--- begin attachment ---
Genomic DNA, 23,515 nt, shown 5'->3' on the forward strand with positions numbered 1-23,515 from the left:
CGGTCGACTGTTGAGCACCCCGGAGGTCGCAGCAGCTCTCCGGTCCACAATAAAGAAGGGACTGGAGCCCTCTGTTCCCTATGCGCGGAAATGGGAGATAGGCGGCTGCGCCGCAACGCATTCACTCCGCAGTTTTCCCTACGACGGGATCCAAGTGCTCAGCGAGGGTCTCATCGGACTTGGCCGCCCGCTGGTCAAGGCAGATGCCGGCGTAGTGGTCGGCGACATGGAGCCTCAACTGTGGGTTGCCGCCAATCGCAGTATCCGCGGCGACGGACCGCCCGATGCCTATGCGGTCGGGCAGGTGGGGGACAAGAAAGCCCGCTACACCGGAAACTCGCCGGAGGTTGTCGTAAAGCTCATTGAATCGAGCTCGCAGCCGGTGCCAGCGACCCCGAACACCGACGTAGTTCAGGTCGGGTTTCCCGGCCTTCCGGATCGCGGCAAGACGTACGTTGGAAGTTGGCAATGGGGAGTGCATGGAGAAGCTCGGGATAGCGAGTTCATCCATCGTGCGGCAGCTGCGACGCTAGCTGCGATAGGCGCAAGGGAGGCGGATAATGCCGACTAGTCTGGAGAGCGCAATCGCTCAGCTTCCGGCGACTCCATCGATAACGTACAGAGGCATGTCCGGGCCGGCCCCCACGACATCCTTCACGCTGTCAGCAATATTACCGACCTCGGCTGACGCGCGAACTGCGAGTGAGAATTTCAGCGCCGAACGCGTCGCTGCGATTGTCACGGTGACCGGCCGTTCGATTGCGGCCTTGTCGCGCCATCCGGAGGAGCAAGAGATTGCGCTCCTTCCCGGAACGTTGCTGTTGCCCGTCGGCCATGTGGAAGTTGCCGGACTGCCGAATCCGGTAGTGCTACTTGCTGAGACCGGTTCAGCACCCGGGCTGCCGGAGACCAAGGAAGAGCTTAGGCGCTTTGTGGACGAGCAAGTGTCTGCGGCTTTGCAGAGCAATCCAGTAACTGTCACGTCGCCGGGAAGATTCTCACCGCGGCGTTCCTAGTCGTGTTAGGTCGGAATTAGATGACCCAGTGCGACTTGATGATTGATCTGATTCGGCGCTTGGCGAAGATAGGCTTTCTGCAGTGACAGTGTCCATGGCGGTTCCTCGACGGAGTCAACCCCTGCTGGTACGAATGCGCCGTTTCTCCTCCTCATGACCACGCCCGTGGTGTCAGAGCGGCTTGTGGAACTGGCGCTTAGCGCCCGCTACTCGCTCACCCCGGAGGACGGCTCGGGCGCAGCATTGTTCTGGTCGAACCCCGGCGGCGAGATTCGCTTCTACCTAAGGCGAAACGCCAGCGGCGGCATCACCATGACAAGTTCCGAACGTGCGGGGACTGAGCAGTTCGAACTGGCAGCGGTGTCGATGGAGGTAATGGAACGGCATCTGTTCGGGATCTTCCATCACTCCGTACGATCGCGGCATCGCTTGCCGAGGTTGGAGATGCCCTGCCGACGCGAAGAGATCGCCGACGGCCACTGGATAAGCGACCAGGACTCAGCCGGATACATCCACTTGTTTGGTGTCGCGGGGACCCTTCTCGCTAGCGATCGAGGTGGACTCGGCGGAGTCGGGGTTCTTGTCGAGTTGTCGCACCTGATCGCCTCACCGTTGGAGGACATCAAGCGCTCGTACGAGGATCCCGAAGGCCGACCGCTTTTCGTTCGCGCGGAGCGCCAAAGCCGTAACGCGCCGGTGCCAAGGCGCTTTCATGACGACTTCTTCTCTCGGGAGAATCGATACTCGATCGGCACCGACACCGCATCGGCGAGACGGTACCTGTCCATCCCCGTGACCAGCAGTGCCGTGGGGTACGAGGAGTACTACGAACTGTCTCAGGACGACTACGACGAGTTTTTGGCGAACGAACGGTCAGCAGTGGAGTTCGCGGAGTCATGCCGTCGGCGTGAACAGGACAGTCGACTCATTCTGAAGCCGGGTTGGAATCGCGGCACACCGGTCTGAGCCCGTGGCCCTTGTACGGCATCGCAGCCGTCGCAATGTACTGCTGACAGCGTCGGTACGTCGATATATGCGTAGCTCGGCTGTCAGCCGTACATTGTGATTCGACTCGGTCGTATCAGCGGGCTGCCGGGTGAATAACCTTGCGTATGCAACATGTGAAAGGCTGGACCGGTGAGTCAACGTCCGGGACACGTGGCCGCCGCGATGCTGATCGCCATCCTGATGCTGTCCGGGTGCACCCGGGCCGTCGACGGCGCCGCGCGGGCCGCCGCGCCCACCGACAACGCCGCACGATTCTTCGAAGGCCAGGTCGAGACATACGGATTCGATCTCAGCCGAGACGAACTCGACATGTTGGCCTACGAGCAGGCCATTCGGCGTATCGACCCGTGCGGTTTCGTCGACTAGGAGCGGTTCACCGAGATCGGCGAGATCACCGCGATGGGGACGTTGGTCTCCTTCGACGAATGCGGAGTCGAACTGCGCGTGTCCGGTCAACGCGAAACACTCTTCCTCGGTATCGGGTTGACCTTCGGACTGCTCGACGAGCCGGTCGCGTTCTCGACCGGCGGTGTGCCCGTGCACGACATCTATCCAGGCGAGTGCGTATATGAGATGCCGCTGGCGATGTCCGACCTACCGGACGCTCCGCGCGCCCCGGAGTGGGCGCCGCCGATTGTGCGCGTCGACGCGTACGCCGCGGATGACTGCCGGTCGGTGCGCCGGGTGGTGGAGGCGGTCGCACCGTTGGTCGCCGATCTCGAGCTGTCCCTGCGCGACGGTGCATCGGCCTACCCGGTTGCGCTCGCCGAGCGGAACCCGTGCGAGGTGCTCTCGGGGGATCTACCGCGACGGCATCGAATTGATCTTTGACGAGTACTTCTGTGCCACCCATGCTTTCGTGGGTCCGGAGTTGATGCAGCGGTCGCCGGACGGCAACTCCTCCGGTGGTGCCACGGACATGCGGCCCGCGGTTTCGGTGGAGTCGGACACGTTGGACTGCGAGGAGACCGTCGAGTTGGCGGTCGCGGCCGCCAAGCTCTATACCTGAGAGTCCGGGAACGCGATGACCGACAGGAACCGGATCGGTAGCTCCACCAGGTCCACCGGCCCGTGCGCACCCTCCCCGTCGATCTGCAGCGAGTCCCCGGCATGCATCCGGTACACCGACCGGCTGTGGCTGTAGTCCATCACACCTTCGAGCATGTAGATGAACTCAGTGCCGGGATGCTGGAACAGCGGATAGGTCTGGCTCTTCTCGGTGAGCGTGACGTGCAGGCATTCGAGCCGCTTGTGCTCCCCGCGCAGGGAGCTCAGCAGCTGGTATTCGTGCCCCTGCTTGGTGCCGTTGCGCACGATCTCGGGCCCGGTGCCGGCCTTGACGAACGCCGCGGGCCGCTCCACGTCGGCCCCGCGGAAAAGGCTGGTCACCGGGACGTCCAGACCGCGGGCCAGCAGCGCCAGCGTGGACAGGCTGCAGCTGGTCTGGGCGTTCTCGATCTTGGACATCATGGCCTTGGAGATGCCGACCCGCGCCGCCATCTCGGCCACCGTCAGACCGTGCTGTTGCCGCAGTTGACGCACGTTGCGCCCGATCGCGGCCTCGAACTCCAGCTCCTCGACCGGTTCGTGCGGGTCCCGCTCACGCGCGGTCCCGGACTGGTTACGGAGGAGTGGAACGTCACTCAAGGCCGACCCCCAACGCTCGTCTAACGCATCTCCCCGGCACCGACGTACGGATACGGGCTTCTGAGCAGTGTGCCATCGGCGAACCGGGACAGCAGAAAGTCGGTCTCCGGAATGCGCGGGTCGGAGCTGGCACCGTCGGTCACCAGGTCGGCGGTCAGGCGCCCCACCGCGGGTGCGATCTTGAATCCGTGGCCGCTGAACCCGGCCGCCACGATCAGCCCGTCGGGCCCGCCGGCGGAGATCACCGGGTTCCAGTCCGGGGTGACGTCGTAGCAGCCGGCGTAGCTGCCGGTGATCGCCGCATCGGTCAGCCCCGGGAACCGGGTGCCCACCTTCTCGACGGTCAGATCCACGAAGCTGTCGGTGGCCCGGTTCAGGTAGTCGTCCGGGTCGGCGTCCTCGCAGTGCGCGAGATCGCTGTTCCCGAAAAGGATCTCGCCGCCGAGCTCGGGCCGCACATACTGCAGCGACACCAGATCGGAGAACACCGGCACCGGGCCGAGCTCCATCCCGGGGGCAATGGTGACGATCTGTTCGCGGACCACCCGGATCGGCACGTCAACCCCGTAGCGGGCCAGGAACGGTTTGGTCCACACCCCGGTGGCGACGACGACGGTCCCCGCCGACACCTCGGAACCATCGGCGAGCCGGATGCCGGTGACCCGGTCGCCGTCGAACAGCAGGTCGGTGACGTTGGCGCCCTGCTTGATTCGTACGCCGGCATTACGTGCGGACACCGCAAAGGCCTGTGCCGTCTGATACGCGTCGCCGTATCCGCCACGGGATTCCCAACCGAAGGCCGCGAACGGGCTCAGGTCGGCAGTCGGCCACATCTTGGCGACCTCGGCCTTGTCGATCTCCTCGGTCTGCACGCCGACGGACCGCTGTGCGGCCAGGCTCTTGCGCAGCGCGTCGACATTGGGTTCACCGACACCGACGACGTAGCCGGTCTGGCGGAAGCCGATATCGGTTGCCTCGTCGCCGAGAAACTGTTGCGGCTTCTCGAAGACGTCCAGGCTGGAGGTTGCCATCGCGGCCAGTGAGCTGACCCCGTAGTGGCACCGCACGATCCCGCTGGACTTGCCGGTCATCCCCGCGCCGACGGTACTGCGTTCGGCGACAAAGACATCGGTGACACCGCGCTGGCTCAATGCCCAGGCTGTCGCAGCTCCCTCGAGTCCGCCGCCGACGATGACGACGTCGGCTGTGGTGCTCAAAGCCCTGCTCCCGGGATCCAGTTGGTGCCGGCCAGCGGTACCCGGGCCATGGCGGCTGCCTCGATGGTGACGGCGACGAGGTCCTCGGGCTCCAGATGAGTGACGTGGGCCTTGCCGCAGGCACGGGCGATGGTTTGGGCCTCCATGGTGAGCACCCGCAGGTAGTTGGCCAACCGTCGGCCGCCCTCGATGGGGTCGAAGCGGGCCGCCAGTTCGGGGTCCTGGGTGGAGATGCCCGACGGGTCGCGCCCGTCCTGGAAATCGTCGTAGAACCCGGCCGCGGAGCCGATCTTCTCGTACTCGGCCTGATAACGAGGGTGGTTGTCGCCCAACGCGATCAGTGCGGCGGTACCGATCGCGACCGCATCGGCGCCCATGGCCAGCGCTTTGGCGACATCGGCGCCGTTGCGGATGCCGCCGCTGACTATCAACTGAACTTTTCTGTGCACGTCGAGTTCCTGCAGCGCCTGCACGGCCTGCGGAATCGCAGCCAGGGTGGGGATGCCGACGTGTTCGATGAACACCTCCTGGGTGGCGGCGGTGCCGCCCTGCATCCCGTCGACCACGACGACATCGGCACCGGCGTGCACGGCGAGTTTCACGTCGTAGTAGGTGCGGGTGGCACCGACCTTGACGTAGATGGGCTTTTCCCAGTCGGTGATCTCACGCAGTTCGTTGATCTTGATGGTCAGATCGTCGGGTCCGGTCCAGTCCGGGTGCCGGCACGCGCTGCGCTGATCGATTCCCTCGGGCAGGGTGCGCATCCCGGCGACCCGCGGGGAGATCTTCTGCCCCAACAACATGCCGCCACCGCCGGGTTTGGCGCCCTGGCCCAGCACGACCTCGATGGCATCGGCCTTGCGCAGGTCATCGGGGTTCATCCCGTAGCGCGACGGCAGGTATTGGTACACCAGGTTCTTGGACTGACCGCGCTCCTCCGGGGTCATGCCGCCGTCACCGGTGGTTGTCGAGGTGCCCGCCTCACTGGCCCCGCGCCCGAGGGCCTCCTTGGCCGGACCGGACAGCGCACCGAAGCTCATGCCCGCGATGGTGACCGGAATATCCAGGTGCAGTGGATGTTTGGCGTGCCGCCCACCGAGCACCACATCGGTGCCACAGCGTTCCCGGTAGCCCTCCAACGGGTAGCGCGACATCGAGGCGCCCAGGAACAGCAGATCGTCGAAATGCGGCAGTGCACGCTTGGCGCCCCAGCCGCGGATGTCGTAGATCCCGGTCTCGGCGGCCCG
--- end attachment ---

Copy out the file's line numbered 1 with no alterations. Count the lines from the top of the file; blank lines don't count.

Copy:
Genomic DNA, 23,515 nt, shown 5'->3' on the forward strand with positions numbered 1-23,515 from the left: